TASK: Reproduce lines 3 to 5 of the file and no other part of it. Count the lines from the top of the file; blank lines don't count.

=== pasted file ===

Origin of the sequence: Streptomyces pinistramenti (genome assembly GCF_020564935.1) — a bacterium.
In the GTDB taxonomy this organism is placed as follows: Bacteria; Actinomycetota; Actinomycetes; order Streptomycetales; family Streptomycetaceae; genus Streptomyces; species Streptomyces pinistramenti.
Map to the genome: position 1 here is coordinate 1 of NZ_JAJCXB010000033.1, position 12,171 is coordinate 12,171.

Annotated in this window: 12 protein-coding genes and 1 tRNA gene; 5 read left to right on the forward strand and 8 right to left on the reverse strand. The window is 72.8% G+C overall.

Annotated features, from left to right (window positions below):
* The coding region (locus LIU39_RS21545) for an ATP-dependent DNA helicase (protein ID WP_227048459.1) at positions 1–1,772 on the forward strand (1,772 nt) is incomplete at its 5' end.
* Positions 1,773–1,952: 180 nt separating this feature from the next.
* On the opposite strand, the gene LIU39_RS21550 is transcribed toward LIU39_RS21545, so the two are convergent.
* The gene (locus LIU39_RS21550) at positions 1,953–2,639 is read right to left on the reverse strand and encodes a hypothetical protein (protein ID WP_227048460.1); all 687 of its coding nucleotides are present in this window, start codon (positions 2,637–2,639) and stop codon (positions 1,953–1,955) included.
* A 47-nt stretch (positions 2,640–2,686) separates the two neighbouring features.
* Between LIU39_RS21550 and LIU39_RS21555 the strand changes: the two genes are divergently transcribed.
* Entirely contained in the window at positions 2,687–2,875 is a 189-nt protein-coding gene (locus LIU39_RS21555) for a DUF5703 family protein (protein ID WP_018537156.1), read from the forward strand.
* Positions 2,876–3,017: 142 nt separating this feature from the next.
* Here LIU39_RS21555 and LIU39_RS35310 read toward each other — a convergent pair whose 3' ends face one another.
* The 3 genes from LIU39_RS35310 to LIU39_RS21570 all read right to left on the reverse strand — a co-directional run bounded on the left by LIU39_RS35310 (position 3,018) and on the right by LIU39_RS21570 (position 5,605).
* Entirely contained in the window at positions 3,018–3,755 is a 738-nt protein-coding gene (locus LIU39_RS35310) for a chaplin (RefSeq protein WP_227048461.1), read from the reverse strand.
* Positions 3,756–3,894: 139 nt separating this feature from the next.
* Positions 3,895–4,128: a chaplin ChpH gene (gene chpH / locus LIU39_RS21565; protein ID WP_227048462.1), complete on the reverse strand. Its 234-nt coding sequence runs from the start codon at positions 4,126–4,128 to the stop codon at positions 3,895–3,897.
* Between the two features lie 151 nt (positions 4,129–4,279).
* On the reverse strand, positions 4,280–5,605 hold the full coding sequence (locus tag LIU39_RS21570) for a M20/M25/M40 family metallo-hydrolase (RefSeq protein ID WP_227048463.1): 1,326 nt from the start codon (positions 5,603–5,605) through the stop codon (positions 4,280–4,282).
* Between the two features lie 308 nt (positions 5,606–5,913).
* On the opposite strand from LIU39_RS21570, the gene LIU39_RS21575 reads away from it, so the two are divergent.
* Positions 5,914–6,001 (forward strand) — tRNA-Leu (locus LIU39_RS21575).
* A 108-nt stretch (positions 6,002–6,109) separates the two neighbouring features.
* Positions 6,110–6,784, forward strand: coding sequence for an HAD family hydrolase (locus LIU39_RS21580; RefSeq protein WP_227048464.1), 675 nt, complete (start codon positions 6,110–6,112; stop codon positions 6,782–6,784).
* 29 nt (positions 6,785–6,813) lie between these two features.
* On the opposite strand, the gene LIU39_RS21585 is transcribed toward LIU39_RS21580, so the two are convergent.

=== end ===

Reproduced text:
Map to the genome: position 1 here is coordinate 1 of NZ_JAJCXB010000033.1, position 12,171 is coordinate 12,171.

Annotated in this window: 12 protein-coding genes and 1 tRNA gene; 5 read left to right on the forward strand and 8 right to left on the reverse strand. The window is 72.8% G+C overall.

Annotated features, from left to right (window positions below):